A clause in the Cybercrime Bill that is before Parliament for debate and passage has sparked a public outcry, with claims that it seeks to silence persons who criticize the Government.
Ironically, most of the pushback came yesterday via the internet as social activists bemoaned Section 18 (1) (a) of the bill. It states that a person commits the offence of sedition if they bring or attempt to bring into hatred or contempt, or excites or attempts to excite disaffection towards the Government established by law in Guyana.
According to Section 18 (1), a person can commit the offence whether in or out of Guyana by intentionally publishing, transmitting or circulating by use of a computer system or any other means, a statement or words, either spoken or written, a text, video, image, sign, visible representation, or other thing.
The penalty ranges from four months in prison to a life sentence where death occurs.
On Facebook, local writer and cultural advisor to the Government, Ruel Johnson described the section as troubling.
“If passed, this single section will be the most poisonous piece of anti-democratic legislation in our modern history,” Johnson posted.
He stated that disaffection towards government is par for the course of politics in a democracy and the internet remains the most powerful medium for ‘democratic expression we have’.
“This administration rode to power on a wave of disaffection incited against the PPP by persons like me using social media. To therefore include a provision like this in an anti crime bill is to criminalize the exact sort of dissent that was key to what was a necessary change in political administration. This should be roundly opposed by anyone claiming to express democratic credentials,” Johnson stated.
He pointed out that if the bill was put before a special select committee, and it has been around since 2016, the political opposition’s silence on Section 18 (1) (a) has been incredible and can only be taken for complicity, since the section represents an addition to their 2015 bill.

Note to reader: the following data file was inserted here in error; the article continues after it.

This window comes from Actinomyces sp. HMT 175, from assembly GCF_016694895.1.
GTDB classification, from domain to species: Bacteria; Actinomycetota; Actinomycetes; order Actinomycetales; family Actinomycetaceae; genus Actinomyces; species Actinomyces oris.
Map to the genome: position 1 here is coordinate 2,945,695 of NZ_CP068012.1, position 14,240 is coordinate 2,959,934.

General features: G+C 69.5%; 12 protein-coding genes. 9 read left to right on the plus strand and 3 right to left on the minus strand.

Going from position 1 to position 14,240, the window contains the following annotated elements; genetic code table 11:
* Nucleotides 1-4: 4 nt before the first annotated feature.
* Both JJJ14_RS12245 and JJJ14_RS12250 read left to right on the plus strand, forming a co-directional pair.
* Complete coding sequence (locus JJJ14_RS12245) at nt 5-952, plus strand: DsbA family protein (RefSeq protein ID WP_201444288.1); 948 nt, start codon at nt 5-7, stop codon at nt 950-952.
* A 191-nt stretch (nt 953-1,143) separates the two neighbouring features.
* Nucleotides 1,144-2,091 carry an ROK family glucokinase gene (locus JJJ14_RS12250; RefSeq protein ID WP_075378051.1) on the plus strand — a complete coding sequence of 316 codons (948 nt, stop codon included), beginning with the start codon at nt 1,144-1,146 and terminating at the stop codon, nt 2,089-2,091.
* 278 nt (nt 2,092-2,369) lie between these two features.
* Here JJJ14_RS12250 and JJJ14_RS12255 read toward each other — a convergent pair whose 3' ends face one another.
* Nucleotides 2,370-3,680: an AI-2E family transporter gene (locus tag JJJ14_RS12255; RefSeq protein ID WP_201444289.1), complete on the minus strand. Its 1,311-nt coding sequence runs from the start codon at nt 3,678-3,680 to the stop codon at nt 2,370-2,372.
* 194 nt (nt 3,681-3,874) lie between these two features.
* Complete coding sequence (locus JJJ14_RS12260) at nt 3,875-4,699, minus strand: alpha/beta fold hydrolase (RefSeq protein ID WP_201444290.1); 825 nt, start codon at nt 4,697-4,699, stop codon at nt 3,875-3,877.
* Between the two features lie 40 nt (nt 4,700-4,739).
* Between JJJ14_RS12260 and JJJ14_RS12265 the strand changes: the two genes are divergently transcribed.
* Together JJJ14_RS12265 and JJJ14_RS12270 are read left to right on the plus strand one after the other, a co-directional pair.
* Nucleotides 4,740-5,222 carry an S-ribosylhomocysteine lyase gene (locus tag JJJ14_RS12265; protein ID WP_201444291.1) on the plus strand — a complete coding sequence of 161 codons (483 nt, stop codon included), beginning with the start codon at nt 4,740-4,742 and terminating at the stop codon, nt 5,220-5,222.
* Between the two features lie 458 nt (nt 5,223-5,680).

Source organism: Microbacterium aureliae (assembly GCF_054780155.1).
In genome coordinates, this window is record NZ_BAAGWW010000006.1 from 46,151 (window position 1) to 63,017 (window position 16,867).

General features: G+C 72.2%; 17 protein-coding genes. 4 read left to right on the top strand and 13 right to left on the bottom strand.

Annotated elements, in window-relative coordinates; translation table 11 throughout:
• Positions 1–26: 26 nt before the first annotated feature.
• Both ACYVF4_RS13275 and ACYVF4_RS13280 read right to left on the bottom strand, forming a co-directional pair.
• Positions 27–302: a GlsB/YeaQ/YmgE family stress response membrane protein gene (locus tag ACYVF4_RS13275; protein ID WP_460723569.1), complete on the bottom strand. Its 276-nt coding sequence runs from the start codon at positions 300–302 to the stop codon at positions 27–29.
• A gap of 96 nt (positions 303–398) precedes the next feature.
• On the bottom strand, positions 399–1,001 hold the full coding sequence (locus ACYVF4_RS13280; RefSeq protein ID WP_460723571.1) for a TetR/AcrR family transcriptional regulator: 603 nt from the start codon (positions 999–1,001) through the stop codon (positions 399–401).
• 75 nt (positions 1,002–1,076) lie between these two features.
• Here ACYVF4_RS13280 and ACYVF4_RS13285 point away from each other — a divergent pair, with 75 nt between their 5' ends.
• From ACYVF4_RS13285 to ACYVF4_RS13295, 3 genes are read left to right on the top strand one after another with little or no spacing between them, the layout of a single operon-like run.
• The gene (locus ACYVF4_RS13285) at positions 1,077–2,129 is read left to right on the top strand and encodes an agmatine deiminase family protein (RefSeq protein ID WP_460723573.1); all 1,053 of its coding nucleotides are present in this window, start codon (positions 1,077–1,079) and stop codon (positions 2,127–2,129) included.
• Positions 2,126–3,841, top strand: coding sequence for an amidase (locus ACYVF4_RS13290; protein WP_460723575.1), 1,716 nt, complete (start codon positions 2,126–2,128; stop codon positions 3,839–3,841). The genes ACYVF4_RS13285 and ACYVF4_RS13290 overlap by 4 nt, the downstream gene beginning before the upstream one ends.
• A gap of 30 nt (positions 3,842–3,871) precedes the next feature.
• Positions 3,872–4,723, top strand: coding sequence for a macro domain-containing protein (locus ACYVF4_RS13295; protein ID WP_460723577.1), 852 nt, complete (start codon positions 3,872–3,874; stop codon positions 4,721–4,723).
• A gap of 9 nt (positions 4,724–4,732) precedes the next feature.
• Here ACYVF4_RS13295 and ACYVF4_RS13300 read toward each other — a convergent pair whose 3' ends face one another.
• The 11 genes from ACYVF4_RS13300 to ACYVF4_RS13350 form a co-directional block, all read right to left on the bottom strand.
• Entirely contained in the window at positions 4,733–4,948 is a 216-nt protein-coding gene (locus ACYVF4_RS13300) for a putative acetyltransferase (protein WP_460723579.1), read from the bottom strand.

The 2016 bill is expected to be debated at the next sitting of the National Assembly. Before the debate takes place, a report from a parliamentary special select committee was tabled on Thursday.
The committee that included senior members of the People’s Progressive Party (PPP) reviewed the bill, and left the controversial clause untouched while suggesting amendments to other clauses.
Government Members on the committee included Basil Williams, Attorney General and Minister of Legal Affairs, who tabled the bill; Khemraj Ramjattan, Minister of Public Security; Nicolette Henry, Minister of Education; Michael Carrington and Audwin Rutherford.
The opposition members on the committee were Gail Teixeira, Chief Whip; Clement Rohee; Anil Nandlall and Gillian Persaud.
Other members of the opposition have started to complain that the Section 18 (1) (a) was oppressive.
The Attorney General told Kaieteur News yesterday that the opposition could not be serious in their criticisms of the bill.
“There is nothing wrong with the provision. This thing has been widely consulted on. It was published on our website for months. We had consultations on it. The PPP had copies of the bill from the outset. The public sector, the private sector were also consulted. Then it went into the special select committee for two years. The PPP had stopped attending meetings,” Williams explained.
He stated that sedition is already part of the law, and the law essentially seeks to protect against persons who threaten to injure the Leader of the Opposition, the president, a government minister or any other person.
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